The Heugh lighthouse is a navigation light on The Headland in Hartlepool, in north-east England. The current lighthouse dates from 1927; it is owned and operated by PD Ports. It is claimed that its early-Victorian predecessor was the first lighthouse in the world reliably lit by gas.
Following the establishment of the Hartlepool Dock & Railway company, West Hartlepool quickly grew into a sizeable coal port on the Durham coast. In 1844, mariners tasked with navigating their way into the new docks had expressed concern about the inadequate provision of lights on this dangerous stretch of rocky coastline, and in 1846 the Corporation of Trinity House instructed the harbour authority to make necessary provision.
1847-1915: the first light on The Heugh
A lighthouse was promptly built in sandstone, a tapering cylindrical tower high. It was first lit on 1 October 1847, fuelled by natural gas from one of the local coal mines. The main light was visible for 18 miles out to sea.
The old light's demise came about as an indirect result of the German raid on Hartlepool in December 1914. The lighthouse itself was unscathed (though several nearby buildings received severe damage), but it was realised that the tower obstructed the line of fire of the defensive guns of the Headland batteries. It was therefore dismantled in 1915.
1915-1927: temporary light on the Town Moor
As a temporary measure, the light, lantern and lens from the Heugh lighthouse were instead mounted on a wooden lattice structure on the nearby town moor. They remained here until the erection of the new Heugh light in 1927. When the structure was dismantled, the optic (lenses) and light array were saved; they are now on display in the Museum of Hartlepool.
1927 onwards: the current lighthouse
The current lighthouse, of a prefabricated steel construction, is a white-painted cylindrical tower, high. Built not far from the site of the first lighthouse (though without obstructing the line of fire of the guns) it was designed to be able to be dismantled in the event of war, so as not to provide a landmark for enemy gunsights. It was, from the start, electrically-powered and fully automated.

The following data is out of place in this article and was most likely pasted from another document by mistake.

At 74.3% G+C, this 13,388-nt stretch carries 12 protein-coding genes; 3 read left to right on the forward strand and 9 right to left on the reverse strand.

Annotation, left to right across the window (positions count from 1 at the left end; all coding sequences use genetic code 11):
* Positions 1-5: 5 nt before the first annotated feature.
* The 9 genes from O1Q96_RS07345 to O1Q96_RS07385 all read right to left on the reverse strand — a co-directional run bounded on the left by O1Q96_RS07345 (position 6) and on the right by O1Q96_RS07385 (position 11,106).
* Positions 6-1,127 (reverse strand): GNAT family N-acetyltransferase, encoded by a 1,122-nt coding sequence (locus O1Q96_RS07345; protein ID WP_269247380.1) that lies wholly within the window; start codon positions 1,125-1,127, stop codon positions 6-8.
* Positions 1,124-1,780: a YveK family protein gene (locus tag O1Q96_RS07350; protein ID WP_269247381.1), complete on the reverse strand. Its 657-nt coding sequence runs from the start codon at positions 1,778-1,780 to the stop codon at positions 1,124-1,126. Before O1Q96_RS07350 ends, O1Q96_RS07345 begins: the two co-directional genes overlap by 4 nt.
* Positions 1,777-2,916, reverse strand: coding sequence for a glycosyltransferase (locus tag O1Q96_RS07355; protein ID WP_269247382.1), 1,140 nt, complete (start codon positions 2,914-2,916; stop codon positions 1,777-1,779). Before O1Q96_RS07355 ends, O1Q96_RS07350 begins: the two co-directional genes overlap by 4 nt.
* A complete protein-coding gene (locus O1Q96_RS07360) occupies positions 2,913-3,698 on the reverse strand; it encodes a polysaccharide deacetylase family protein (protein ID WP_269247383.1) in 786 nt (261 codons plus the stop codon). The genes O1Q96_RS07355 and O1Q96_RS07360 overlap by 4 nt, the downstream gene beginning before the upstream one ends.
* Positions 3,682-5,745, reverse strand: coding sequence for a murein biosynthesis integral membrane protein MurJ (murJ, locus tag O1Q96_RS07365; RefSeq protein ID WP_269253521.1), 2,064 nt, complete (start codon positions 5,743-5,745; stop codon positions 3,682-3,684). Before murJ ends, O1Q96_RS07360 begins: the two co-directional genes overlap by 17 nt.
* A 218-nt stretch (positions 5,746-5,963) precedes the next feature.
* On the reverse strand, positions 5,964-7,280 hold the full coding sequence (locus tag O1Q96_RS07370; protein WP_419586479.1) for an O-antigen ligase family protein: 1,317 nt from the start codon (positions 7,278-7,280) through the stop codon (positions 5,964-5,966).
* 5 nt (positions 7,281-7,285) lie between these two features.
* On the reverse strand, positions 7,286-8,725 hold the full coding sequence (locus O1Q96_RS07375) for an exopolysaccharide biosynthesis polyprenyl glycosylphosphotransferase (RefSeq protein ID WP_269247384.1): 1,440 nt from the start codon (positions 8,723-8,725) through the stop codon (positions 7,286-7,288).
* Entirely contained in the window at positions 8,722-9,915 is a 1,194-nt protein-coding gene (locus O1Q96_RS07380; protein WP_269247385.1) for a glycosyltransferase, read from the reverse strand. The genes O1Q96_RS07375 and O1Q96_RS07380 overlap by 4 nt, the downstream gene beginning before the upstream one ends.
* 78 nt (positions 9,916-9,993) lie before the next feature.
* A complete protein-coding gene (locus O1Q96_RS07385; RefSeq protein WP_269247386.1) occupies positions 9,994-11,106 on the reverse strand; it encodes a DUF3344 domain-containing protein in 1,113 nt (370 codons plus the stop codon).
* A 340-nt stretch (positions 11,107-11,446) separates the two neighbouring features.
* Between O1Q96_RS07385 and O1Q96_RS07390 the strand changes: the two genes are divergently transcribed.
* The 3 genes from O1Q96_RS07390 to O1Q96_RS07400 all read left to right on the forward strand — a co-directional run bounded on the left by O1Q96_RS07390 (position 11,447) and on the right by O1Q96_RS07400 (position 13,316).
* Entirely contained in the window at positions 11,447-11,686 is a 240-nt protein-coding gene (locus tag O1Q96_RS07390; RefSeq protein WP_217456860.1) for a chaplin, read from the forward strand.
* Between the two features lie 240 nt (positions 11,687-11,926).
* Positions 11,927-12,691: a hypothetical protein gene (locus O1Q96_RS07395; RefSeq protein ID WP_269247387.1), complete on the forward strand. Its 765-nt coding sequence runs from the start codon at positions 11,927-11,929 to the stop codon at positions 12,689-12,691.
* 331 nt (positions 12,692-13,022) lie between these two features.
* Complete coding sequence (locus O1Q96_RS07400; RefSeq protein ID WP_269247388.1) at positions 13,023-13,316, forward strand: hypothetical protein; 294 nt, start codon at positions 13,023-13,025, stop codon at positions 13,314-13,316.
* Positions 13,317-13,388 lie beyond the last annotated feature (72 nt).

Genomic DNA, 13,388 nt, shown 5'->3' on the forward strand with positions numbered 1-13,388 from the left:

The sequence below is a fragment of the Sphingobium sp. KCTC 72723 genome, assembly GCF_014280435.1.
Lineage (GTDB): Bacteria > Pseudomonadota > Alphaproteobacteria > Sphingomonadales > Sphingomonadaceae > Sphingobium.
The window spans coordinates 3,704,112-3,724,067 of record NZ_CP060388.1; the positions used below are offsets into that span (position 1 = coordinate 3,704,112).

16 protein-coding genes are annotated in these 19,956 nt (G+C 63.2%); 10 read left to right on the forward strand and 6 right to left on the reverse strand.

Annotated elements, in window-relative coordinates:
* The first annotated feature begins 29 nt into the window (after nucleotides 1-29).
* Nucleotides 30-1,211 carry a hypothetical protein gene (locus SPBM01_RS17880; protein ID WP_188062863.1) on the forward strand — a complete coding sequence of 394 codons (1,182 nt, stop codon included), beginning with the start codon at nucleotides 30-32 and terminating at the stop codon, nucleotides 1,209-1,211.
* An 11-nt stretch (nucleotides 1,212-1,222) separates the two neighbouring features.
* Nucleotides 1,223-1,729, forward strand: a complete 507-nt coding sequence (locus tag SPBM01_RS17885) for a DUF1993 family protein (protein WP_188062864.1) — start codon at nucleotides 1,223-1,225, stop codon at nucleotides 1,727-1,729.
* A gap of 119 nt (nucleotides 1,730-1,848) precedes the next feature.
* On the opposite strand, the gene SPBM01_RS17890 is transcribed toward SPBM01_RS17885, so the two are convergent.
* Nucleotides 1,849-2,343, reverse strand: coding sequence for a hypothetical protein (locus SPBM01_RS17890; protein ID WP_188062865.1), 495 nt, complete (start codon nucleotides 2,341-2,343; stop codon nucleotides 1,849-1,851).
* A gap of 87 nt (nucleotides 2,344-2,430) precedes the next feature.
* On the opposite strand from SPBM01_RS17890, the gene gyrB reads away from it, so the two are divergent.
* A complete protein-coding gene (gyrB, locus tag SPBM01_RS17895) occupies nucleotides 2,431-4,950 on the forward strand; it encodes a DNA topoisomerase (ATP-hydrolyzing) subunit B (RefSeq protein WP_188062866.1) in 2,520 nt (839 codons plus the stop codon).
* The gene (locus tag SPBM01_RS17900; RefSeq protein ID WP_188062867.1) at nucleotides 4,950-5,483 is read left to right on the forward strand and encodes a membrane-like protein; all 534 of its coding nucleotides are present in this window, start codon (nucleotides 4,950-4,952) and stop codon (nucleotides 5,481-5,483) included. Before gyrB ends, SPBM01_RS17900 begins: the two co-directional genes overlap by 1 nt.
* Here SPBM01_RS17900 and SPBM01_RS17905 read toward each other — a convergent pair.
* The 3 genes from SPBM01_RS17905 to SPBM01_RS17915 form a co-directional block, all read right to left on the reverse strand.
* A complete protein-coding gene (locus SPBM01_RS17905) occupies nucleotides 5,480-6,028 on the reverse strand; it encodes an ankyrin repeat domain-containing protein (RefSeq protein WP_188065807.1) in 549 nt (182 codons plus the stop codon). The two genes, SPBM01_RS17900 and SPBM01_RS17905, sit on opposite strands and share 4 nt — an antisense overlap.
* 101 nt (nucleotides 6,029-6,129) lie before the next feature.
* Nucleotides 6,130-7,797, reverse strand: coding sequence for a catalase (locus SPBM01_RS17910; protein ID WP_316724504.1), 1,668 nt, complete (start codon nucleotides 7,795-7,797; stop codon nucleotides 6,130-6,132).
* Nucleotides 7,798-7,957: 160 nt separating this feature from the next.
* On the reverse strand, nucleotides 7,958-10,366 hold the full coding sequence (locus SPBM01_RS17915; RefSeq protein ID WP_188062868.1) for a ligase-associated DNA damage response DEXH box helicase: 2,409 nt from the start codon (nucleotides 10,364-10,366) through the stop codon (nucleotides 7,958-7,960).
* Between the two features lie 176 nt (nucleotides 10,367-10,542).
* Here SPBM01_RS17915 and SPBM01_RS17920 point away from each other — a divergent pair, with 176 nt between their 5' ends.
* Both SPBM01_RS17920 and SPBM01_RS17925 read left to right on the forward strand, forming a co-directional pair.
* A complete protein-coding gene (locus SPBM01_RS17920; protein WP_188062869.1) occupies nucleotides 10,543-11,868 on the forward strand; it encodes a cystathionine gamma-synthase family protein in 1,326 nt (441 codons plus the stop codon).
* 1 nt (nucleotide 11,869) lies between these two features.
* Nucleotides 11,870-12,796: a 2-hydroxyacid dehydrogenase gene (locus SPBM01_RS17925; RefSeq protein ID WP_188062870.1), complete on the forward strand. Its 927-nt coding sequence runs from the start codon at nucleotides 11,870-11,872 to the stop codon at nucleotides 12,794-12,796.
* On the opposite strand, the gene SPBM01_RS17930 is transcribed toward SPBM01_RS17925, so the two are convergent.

The lighthouse is still in use today, under the management of the local port authority. It displays a white light, flashing twice every ten seconds. One of the adjacent buildings housed a nautophone fog signal, which used to sound three 3-second blasts every 45 seconds. The other building houses radio equipment for HM Coastguard.
Other nearby lighthouses
Nearby Seaton Carew had a pair of lighthouses for many years. They were decommissioned in the late nineteenth century; years later one of the two was re-erected in Hartlepool Marina as a mariners' memorial.
South Gare Lighthouse stands on a pier head at the opposite end of the bay to the Heugh, marking the southern approach to the River Tees.
Just south-west of the Heugh, the Old or 'Pilots' Pier has been marked by a lighthouse since 1836. The present wooden structure (painted white with two narrow red horizontal stripes) dates from 1899; the lantern is strikingly topped by a rotating radar. It displays a green light (one flash every three seconds) with a white sector indicating the deep-water channel into the Old Harbour and Hartlepool Docks.